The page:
It was a slightly more leisurely start on Saturday!  The stall was set up so all I had to do was some tidying, putting out more wool etc.  Then talk and sell for a while before the Ethnic Lace seminar.  This was Donna Druchunas talking about Artic lace, Nancy Bush talking about Estonian lace and me on Shetland lace.  I found it fascinating that the three very different traditions all had very much the same basis – money.  In each case it was a way for women to earn an income.  Shetland lace was by far the oldest (I hadn’t realised that the Estonian lace ‘industry’ was as late as the 1930s) but times have not changed – knitting is still a way that women can make money from the home.  We had a great audience and I hope they got as much out of it as I did.

Then back to the marketplace.  There were a lot of new and different faces today – Friday had mainly been folk who had been at Knit Camp for at least part of the week, but on Saturday there were more than 300 who had bought day tickets in advance.  As on the Friday, it was lovely to be able to speak to folk (and take their money!!).

During the day a group of spinners and knitters were attempting the world record at the Back to Back Challenge – spinning and knitting a sweater of roughly DK weight from raw fleece.  The fleece was donated by Oliver at J&S and by the Provost of Stirling, Fergus Wood.  I didn’t see much of it, but took a moment off the stall to see the action.  Some of you may recognise Sandra who works in the shop at J&S as one of the knitters and Susan Johnson of the Shetland Guild as one of the spinners.  I don’t know the final time, but they know they got the record for the fastest international team, with folk from the UK (England, Scotland, Shetland), Germany and the US – may be others!

Late in the afternoon came my last ‘official’ bit.  I was one of eight on the Luminary Panel (with Lucy Neatby, Jared Flood, Ruth Woolly Wormhead, Nancy Bush, Annie Modesitt, Deb Robson and Norah Gaughan), being asked questions by Debbie Stoller of Stitch and Bitch.  Debbie was a good Chair, but we were a bit too polite and there were no all out fights!!  It was all good fun and again the audience was good.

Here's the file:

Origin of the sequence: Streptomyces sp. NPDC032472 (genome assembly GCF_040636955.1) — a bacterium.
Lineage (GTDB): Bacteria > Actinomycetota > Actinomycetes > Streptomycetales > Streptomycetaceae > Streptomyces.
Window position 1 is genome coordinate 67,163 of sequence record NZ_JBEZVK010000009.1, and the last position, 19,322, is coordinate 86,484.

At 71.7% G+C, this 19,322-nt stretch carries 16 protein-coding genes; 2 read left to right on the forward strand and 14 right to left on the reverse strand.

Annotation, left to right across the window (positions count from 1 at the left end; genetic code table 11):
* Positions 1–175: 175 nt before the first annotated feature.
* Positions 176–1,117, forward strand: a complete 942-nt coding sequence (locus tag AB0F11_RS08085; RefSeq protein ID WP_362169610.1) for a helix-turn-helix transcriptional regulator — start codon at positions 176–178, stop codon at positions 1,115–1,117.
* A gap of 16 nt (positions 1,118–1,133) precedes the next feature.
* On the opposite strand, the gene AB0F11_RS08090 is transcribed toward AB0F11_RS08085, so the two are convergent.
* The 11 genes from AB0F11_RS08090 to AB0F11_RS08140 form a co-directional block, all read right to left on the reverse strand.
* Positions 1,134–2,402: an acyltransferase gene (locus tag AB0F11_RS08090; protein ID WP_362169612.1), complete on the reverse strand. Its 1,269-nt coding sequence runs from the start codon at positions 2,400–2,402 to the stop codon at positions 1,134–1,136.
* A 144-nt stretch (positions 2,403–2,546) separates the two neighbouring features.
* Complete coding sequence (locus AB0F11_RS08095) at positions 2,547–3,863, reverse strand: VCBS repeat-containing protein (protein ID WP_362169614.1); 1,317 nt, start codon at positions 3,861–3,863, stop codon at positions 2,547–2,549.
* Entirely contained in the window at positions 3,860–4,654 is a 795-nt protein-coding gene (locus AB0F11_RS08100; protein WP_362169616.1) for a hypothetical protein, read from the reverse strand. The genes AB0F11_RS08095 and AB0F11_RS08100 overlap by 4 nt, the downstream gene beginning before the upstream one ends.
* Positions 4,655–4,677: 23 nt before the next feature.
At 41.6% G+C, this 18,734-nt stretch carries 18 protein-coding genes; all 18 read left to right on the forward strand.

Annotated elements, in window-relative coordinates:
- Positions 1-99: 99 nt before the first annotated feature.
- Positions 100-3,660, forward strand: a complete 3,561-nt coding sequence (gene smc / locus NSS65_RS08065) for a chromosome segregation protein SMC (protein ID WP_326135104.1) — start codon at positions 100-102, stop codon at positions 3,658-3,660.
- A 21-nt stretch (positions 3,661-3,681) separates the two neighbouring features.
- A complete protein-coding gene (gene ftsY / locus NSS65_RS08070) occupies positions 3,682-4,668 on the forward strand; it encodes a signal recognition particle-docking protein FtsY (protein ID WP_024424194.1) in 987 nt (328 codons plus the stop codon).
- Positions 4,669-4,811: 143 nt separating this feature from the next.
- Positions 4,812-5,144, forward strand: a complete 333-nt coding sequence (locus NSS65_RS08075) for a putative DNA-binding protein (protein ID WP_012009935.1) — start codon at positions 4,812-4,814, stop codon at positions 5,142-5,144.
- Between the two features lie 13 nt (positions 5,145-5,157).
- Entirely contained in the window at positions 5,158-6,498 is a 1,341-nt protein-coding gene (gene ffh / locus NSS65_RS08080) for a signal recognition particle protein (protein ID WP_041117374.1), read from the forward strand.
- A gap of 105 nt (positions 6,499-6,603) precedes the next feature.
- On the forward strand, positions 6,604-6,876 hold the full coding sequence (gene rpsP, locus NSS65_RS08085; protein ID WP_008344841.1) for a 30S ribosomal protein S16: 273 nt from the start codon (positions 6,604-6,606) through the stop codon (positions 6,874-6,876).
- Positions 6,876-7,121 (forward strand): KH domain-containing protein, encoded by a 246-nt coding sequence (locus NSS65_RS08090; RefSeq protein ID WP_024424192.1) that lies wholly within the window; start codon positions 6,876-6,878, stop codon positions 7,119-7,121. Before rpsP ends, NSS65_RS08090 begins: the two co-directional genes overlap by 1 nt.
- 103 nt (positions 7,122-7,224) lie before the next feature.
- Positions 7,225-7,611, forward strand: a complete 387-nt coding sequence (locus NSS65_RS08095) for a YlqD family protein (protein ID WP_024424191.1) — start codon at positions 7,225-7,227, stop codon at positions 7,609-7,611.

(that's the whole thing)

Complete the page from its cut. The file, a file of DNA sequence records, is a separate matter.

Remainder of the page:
Then it was packing up time – it takes a far shorter time to break down a stall than to set up!  Everything goes into boxes, in my case to go north on the J&S pallet to be sorted and posted home when I am up there.

It is now Sunday morning and I am sitting alone in the chalet.  Sandra, Oliver and his wife Catherine left a bit ago to travel up to Aberdeen by car.  The folk on the Shetland trip meet at lunch time for our coach north, and the overnight boat to Lerwick and another fun-filled week, this time in Shetland.

12 thoughts on “From Knit Camp 3

  1. The final time was about 6 hours ten minutes, sadly short of the 4.51 of the world record but that was a bit optimistic. I think it took us about four hours to work out exactly what sort of yarn the knitters wanted us to produce. If I’d known I was going to be doing this when I left my b&b that morning I’d have put sunblock on my shoulders!

  2. I have the Shetland fleece I got at the spin night spread over quite a lot of my bedroom floor right now, and I’m having a great afternoon with it! I’ve never spun anything in the grease before so it’s very exciting. Thank you for all your hard work at Knit Camp. I had a wonderful time and the various spinning events were my favourite. I hope I get to learn more from you in the future.

  3. Your classes look like fun, I love the photo of the knitted samples, and how wonderful to be able to get together with other experts and talk about different lace traditions!

    I keep having argument with myself about whether or not to order a fine fleece from the Shetland Wool Brokers! I would definitely have bought one if I’d been at the spin night. However, I have a Shetland x Corriedale I should spin first, so maybe next year.

    Of course my fav. photo has to be you & Ann with the magazine 😉

    1. Glad you approve of the pic! As we both had articles in it, it was an obvious pic!

      This year’s fleeces in Shetland are exceptional – probably due to the cold, relatively dry winter says Oliver…